Honest Signals

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This book belongs – very, very broadly – with Dan Ariely’s Predictably Irrational and Richard Thaler and Cass Sunstein’s Nudges. These books present an exposition of what lies behind human decisions and how those decisions can be better understood and possibly influenced.

The core thesis of Honest Signals, by MIT Professor Alex Pentland, is that much human communication and decision-making is about signals. Signals such as clothes and cars can be deliberate and planned, or influenced by emotion or culture. But not so the unconscious or uncontrollable biologically based “honest signalling”, which has evolved from ancient primate signalling mechanisms. The stories quoted in the book are from the data collected by the author and his team using a device called a “sociometer” which is described in some detail in Appendix A in the book.

In the first four chapters, Professor Pentland describes four kinds of social signals; how they can be combined for signalling social roles; how an understanding of the signals and social roles can help read people better; and how group dynamics works and evolves. The last three chapters describe how networks, organisations and societies could be explained or could use the proposed thesis.

Chapters 1 focuses on four kinds of signals which are expensive to fake: influence (which signals control or attention), mimicry (empathy/ trust), activity (interest) and consistency or variability (where the former signals a focused mind and the latter signals an openness to input from others). In this review, letters I, M, A, C/V refer to these signals.

Chapter 2 describes how people use combinations of signals to indicate the social role they are taking, such as exploring (I, A), listening (A, C/ V), teaching (I, M, C) and leading (I, A, C).

I found Chapter 3 fascinating. The author describes how mirror neurons read signals and help develop or construct meaning such as dominance, deception etc. Social circuits formed through exchange of signals in a group situation may explain situations such as mood contagion. The discussion then moves on to charisma, which is an innate talent at reading and responding to social signalling. Signals also change people in an instance of what the author calls “self-inflicted brainwashing”. In group situations, signals, responses to signals and the resultant shifting coalitions are better predictors of outcomes, the author argues, than strategy, motivation, experience or personal characteristics.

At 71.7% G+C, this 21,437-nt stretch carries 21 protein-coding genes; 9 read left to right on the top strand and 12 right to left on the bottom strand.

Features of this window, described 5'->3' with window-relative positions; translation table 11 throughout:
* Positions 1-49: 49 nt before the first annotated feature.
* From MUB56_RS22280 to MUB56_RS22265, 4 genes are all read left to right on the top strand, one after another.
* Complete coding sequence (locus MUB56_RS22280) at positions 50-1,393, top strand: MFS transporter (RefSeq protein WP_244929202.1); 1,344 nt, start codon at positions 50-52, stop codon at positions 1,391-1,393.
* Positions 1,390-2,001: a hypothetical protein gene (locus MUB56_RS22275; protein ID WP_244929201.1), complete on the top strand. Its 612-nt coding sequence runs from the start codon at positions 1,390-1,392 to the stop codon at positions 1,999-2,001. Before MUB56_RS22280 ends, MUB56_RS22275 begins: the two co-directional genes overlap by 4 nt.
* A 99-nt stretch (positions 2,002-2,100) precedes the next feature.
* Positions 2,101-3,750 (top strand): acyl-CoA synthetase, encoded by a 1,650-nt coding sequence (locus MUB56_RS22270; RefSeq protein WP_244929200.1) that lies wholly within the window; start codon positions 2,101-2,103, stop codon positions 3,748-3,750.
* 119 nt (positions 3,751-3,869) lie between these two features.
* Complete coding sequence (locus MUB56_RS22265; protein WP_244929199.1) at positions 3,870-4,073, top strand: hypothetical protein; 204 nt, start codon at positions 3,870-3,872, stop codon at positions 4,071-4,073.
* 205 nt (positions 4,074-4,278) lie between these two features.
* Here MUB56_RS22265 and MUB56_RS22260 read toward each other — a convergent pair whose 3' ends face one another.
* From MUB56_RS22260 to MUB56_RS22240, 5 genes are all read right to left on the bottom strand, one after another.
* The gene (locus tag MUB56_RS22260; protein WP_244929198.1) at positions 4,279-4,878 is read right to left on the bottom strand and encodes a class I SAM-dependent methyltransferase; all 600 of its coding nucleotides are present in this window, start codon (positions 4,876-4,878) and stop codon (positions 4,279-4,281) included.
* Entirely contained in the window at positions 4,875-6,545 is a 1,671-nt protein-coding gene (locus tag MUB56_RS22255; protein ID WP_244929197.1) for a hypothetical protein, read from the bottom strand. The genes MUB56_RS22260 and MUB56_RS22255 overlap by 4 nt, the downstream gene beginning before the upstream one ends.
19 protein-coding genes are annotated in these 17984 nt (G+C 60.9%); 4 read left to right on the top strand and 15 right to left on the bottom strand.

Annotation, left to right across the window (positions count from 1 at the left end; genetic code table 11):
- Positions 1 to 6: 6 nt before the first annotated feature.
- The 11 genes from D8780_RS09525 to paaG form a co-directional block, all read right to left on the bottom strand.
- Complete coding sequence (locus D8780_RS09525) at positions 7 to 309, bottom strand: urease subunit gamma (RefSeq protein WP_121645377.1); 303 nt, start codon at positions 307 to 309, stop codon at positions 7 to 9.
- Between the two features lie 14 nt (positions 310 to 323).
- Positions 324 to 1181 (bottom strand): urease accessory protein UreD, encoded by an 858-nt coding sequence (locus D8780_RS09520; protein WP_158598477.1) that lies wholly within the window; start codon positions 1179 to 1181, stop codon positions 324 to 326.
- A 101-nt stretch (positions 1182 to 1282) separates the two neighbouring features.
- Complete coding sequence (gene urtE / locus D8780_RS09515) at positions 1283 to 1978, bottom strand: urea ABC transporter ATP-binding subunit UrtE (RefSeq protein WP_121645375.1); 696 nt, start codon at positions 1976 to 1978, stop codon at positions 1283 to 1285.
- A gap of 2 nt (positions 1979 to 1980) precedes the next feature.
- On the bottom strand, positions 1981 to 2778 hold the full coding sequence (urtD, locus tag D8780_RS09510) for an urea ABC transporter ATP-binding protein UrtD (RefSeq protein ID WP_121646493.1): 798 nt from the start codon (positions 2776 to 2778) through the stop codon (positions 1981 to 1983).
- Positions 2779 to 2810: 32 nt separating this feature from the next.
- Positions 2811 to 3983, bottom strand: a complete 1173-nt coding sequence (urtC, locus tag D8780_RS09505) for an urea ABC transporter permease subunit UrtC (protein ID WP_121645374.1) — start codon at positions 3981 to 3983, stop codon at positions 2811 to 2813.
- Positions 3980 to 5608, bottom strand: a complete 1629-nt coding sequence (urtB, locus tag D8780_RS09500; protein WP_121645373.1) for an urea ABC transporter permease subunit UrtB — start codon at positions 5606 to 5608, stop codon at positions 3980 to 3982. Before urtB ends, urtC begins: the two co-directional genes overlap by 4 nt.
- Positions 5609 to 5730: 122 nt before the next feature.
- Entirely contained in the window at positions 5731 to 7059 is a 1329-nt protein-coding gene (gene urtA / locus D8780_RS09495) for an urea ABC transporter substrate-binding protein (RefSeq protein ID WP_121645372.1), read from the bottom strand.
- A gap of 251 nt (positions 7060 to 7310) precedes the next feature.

Further detail on social roles – task roles (orienteer, giver, seeker, follower) and group roles (attacker, protagonist, supporter, neutral) – are discussed next. A manager or team leader would probably know from experience that 1 30-second slice of a group’s interaction is a reliable indicator of the various group and task roles at work, and that social roles can spread within a group. In an organisational context, such group dynamics can contribute to organisational intelligence.

It is harder to précis the last three chapters which are dense with ideas that could have benefited from a longer discussion. Perhaps future writings will do greater justice to the application aspects of this fascinating research.

Books based on science and research are now commonly organised such that a good half of the book comprises explanatory or technical appendices and a bibliography. This book is no exception. The 98 pages of main text, including an epilogue that makes an important point that much current technology is socially ignorant, are followed by 52 pages of appendices rich in research context, 13 pages of notes to appendices, and 14 pages of bibliography. All in all it took about an hour and half to read the book.

A main limitation of the book is the compact treatment of a fairly vast and promising subject. The description of the theoretical premise pitched in the book is interesting enough but the stories often feel incomplete, half-told, rushed. Quite reminiscent of how an academic thesis includes a section that describes future research possibilities; that section really is an admission of the limitations of the thesis, whether imposed by time or scope definition or something else. The author of a book for popular consumption really doesn’t face these limitations hence the dissatisfying experience. There is also not enough time spent on what in real life could be done with a sociometer or the findings of Professor Pentland’s research with it.

Star rating: 3 out of 5

Usefulness note: The book successfully articulates the concept of primate signalling and provides a quasi-framework that can be put to use in some situations. For instance, it may be handy in several situations including watching politicians and businessmen, and as the author points out, in social and work situations such as negotiation and dating. However if someone then tries too hard to “implement” the framework, it is hardly “honest” signalling and it can all potentially backfire. Recommended for a quick read on a rainy Sunday afternoon.